Welcome To The Hiring Tips!

Hello and thank you for stopping by. I’m Stan Dubin, the Executive Director of The Employee Testing Center.

Our employee testing service has been helping companies make better hiring decisions for over ten years now. Whether you use our service or not, I decided a running collection of “Hiring Tips” would be helpful.

These tips address the full scope of hiring: employee motivation, skills, pay, testing, and evaluation. There are tips on what to ask, what not to ask and how to avoid dangerous hiring mistakes. There are 20 plus tips on hiring and the law that our readers have found very helpful.

Most of the tips now also include a podcast version. If you’d prefer to listen on your smart phone, iPod, etc., subscribe via iTunes.

All in all, we want you hiring better staff.


To see how our employee test can help you bring better people on board watch this three minute video.

Get a copy of our new Hiring Tips book at Amazon.

The “You’re Not Qualified” Approach

Hire Me Sign

Listen to the Hiring Tip Here

Now this is probably more of a “trick” than an approach, but I read about this being used in a job interview and I can see how it could be effective.

Let’s set the scene.

You have someone in front of you that you believe IS qualified for the position. After you finish your interview, you sit back in your chair, sigh, and say, “Well, Alice, I do appreciate you taking the time to come in today, but it appears you are very unqualified for this position.”

And then you say nothing and wait for Alice to respond.

If Alice buckles and simply agrees, well, you’ve detected a lack of confidence on her part.

But she may protest and say, “With all due respect, I believe I’m more than qualified for the position.”

At which point, of course, you smile broadly and tell her you agree and that you were just kidding.

Yes, it’s a bit on the mean side, but you’ll definitely gain an insight into how confident your applicant is.

What if Alice frowns and says, “thank you for your time. I guess I’ll get going.”

Well, you’ve got two choices there. If you really like the candidate and the hit on her confidence didn’t bother you, you could blurt out that you were just kidding.

However, if her level of confidence was a deciding factor, then of course move on to your next applicant.

If you do hire Alice, she may think you’re a bit of an oddball for running an interview in that way, but hey, it’s your interview and it’s up to you to find out as much as you can about future performance.

To see how our employee test can help you bring better people on board watch this three minute video.

Get a copy of our new Hiring Tips book at Amazon.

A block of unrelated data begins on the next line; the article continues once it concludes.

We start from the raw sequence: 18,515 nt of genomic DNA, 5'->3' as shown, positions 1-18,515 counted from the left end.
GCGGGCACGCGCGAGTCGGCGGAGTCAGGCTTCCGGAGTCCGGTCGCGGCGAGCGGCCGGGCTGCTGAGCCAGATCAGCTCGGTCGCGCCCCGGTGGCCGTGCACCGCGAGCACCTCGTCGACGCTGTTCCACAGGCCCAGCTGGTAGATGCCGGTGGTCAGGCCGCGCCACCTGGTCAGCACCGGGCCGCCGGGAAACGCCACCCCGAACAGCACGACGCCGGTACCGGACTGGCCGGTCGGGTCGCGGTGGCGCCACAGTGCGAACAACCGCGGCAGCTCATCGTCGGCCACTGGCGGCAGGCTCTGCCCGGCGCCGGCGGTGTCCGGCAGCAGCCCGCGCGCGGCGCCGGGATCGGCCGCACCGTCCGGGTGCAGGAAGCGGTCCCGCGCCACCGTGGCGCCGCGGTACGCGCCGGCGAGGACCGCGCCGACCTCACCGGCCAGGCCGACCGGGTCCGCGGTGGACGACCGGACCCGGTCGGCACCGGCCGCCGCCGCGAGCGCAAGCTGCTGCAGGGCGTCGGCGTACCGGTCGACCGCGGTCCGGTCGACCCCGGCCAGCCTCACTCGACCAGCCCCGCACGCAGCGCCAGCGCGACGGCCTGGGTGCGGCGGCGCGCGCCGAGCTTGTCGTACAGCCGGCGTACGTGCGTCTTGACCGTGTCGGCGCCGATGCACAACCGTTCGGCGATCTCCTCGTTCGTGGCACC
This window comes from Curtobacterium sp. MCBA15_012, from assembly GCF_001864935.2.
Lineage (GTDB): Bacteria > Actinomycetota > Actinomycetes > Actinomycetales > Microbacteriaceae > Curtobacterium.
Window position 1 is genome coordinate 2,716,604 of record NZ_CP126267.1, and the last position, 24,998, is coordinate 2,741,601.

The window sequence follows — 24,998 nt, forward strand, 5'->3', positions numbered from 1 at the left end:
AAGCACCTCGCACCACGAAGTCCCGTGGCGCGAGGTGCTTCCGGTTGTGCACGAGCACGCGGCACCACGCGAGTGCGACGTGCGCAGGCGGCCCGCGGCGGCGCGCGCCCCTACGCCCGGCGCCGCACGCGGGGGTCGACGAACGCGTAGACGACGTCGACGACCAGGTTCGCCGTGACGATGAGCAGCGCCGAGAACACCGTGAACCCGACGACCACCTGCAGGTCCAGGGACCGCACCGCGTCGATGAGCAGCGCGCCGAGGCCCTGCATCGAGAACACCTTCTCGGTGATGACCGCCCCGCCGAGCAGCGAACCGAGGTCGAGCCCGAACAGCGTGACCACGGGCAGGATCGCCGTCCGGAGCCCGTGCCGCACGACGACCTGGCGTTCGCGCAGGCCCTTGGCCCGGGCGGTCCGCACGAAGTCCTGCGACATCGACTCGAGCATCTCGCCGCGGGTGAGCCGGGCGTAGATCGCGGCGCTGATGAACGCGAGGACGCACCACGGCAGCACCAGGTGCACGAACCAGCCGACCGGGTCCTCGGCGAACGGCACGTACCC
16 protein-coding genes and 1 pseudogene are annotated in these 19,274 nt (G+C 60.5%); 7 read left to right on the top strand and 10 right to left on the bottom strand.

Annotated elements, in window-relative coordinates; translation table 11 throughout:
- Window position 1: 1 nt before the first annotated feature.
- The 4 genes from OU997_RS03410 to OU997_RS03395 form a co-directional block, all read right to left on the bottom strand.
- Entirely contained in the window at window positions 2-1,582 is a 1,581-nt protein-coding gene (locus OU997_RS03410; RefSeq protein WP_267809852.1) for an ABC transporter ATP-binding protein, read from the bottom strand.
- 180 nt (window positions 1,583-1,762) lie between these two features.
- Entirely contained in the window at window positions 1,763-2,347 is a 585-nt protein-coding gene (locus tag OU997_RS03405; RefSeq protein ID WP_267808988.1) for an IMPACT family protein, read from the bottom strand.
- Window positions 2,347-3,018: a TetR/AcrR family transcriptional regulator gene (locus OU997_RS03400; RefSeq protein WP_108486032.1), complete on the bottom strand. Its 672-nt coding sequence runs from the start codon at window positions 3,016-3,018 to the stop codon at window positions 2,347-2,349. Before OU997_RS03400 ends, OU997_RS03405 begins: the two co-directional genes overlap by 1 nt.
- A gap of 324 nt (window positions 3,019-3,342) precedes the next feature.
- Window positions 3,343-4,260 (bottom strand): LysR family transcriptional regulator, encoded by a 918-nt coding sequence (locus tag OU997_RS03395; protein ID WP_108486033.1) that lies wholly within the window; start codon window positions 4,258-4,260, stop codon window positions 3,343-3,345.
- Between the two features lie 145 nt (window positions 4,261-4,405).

Projects Instead of Résumés?

Burning Resumes!

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In listening to a podcast recently, I heard of an interesting approach to hiring.

Instead of concentrating on the person’s résumé, ask for the projects that she’s completed.

Of course you do need to look at the résumé to see where your applicant has worked, for how long and what their skills are. And résumés can tell you other things about your candidate that you often want to know.

We can all agree a résumé is important and it can tell us a great deal. So, what’s the deal with asking about projects? What can that tell us?

Well, first of all, it puts an emphasis on production. And when I say production, I don’t mean being busy or doing things.

Production to me has a very specific meaning. It means completing some activity that results in an item or service that is exchangeable with someone else.

Obviously a manufactured car is a product. And so is a manufactured steering wheel for that car. A repaired flat tire is also a completed activity that is exchangeable. A visit to the dentist can result in a cavity filled and the patient—who was in pain and now is free of that pain—gladly pays for this completed service.

Production of course also occurs internally within a business. The receptionist in a friendly and competent manner gets a new person through signing in, filling out fully the necessary forms and moving the person onto the next step. That’s production for the receptionist.

It is also production when the customer service rep at Arnold’s Carpet Cleaning fully handles the customer’s concerns and the customer is happy to continue being a customer. It’s even higher quality production when the customer tells others how great their service was at Arnold’s Carpet Cleaning.

So where is this all going? Well, a project is a concentrated effort to pull off a certain quantity and quality of production.

It could be a one-man project or it could be a project involving many people with different skills.

Virtually every project has a specific purpose to produce something of value. Valuable internally to the business or valuable externally where the business receives some form of exchange.

If your candidate can tell you about different projects that 1) he worked on and 2) more importantly, he completed, you’ll likely find out a good deal about him.

Ask him to describe the purpose of the project, what his role was, how long it took, how did the project generate an exchange, these kinds of things. Was he happy with the outcome? Would he have done something differently if he were in charge?

Going back to the podcast I mentioned in the beginning, the speaker thought that projects should replace résumés in the hiring process.